My wife and I have been home hunting lately. Like many other American boomers, we’re looking to downsize and condo-ize after sending our last kid off to college in a couple of months. As of this writing we haven’t yet sold our home and therefore haven’t bought anything to replace it, but our tentative condo-shopping expeditions have led to a surprising revelation.
Two different buildings we’ve looked at and are considering as our future residence feature radiant heat. It’s not the only thing we like about the places, but the thought of living amid radiant heat sure adds to their attraction. We also visited two other complexes that we rejected for other reasons, but which also came radiantly heated. I hadn’t expected to find so many multifamily developments with radiant heat in the Chicago suburbs. I had it in mind that radiant was a luxury found mainly in custom homes. We’re not exactly slumming, but our housing price range still falls within middle-class boundaries. This is an encouraging trend for wetheads.
In two of the radiant buildings we visited, the showing realtors were quick to pounce on radiant heat as a selling feature. It was one of the first things mentioned. The other two neglected to draw attention to it. I didn’t find out until I inquired about the heating systems. These realtors didn’t understand the technology and its potential to generate commissions. Shame on them.
A revealing aspect is that all the radiantly heated condos we looked at include heat in their monthly assessment. That’s almost unheard of in our part of the country, where old man winter can blow up dirigible-size heating bills. However, the operating cost of radiant heat is so low it can be absorbed in a condo assessment without much risk.
This is especially true if the assessments get jacked up to cover a worst case scenario of an unusually severe winter. In fact, the assessments in the radiant buildings we looked at were a little steep, but it’s soothing to the buyer psyche to subtract heating bills from the total. Last winter was one of our mildest ever, so the assessment funds in radiant buildings must have realized a windfall. I suspect this was part of the reason why multifamily builders opt for radiant heat.
The ReactionaryEven as the radiant revolution unfolds, every revolution has its reactionaries. Case in point is a story told to us by an industry citizen named Michael Fox from Rhode Island.
Michael was in the process of getting an appraisal as part of a home refinancing. Starting prices in his development were around $290,000, and he had every reason to believe his house would be valued higher than that. That’s because he and his wife had made considerable improvements, including a transition from warm air to radiant heat. When the appraiser heard that, she determined radiant heat to be a drawback and came up with an appraisal of $258,000. Turns out she had lived in an old development in Warwick with radiant systems that had leaked. She denied this had any bearing on her appraisal of Fox’s home, but when something walks like a duck and quacks … you know the rest.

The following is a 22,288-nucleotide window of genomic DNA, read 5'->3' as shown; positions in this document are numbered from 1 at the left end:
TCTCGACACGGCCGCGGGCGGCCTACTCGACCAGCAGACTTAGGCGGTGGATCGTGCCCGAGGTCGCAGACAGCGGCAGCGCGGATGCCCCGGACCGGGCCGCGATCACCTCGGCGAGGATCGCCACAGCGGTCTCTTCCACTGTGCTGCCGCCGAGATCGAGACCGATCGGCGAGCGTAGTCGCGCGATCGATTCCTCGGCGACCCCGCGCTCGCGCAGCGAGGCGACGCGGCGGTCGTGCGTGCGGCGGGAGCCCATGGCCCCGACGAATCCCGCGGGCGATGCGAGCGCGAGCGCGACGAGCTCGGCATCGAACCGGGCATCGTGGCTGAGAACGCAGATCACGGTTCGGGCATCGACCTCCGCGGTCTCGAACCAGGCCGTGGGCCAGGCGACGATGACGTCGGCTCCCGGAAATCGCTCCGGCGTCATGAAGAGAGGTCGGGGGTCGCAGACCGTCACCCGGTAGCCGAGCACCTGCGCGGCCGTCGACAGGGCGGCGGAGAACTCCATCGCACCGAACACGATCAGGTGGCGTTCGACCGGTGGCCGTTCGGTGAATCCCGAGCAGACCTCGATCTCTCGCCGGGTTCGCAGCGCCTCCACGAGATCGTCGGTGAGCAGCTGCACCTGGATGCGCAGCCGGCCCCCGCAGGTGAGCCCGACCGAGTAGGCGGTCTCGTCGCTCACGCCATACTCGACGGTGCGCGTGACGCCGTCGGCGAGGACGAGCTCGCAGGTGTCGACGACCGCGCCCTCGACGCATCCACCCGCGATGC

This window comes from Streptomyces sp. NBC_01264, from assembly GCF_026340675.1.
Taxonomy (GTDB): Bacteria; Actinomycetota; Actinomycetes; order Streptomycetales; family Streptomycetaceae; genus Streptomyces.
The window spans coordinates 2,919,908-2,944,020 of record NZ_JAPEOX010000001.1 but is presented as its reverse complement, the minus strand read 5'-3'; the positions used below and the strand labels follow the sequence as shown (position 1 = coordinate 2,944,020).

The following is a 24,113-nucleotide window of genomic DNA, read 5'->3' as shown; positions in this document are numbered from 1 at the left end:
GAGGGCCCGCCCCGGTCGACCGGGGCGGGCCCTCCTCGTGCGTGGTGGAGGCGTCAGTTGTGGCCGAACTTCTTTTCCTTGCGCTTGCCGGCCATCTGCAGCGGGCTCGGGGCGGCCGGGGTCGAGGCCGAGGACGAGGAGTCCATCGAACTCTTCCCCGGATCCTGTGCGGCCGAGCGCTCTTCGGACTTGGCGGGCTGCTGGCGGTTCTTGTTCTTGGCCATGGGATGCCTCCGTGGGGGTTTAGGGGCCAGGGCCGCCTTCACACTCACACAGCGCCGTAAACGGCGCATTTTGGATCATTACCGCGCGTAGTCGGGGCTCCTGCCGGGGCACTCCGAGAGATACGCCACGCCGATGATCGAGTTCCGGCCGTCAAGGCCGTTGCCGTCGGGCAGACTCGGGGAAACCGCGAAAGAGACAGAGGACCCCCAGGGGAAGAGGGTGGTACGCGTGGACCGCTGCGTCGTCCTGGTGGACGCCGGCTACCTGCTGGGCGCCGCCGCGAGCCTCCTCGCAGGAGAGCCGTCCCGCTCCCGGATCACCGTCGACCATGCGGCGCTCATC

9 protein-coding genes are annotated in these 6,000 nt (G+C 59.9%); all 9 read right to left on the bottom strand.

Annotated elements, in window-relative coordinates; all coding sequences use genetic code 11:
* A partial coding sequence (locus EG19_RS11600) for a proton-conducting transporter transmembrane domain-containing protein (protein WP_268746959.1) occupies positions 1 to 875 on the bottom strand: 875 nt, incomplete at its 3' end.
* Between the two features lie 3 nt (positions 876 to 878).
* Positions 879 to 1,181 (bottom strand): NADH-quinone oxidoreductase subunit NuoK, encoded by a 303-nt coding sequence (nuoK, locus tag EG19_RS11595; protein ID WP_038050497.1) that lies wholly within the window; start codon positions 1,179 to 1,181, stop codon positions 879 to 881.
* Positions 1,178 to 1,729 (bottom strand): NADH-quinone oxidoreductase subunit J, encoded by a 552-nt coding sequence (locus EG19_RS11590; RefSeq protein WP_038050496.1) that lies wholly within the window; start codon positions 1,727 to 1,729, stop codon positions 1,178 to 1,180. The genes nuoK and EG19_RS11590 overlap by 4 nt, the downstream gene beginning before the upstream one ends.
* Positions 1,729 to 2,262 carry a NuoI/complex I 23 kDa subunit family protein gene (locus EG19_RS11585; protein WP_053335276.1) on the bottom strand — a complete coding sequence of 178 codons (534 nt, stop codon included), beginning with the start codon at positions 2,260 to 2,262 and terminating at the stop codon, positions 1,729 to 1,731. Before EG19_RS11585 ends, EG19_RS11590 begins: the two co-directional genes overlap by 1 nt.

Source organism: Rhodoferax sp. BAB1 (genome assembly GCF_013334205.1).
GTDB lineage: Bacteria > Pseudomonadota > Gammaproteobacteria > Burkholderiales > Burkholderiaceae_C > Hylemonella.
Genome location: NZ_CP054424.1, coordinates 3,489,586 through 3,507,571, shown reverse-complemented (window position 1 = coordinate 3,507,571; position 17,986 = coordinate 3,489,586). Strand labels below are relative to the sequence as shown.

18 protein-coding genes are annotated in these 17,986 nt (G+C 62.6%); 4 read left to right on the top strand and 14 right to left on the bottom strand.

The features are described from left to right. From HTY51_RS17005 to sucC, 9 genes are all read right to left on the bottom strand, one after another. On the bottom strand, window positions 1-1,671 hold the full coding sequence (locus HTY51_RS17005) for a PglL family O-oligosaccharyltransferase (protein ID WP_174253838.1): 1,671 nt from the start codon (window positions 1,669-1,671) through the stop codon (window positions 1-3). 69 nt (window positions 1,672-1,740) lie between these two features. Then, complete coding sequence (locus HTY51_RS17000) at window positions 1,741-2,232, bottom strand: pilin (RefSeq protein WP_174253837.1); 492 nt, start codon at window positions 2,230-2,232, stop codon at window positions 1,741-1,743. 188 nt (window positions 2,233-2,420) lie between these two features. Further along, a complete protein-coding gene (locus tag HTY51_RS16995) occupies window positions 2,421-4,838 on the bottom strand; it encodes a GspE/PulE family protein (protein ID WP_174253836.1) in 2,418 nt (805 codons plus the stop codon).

Michael explained that the Warwick development dated back to the 1950s when radiant systems were built with copper in slab without an oxygen barrier. We’ve all heard the horror stories about Levittown and other projects where radiant became a painful learning experience. Since then, Europe has served as a proving ground for radiant’s longevity. Plenty of heating designers and contractors now have the materials and know-how to build them right.
The story has a happy ending. Michael hired another appraiser who was in the know about radiant heat. This appraisal came in at $335,000. Think about that. Same house, same location, nothing changed, except for a $77,000 difference in value chalked up to perception! “It is time for appraisers, builders and everyone else to learn about the benefits of adding radiant heat to the home,” said Michael.
A century and a half ago, steam heat had to overcome an era of exploding boilers. Now the radiant industry has to do penance for its leaking slabs of a half-century ago. Even though radiant’s bad reputation has lingered longer than justified, it serves as a useful cautionary tale. Done right, radiant is the most comfortable form of heating around. Done wrong, it can make an owner curse the day he met the heating contractor.
More and more, the pluses of radiant are crowding out the bad stuff. As of this writing I can’t say for sure whether my family will end up in a radiantly heated home. But I can tell you that, all else being equal, I sure would love to do so. It appears that many people think like me, and developers and builders are getting that message.
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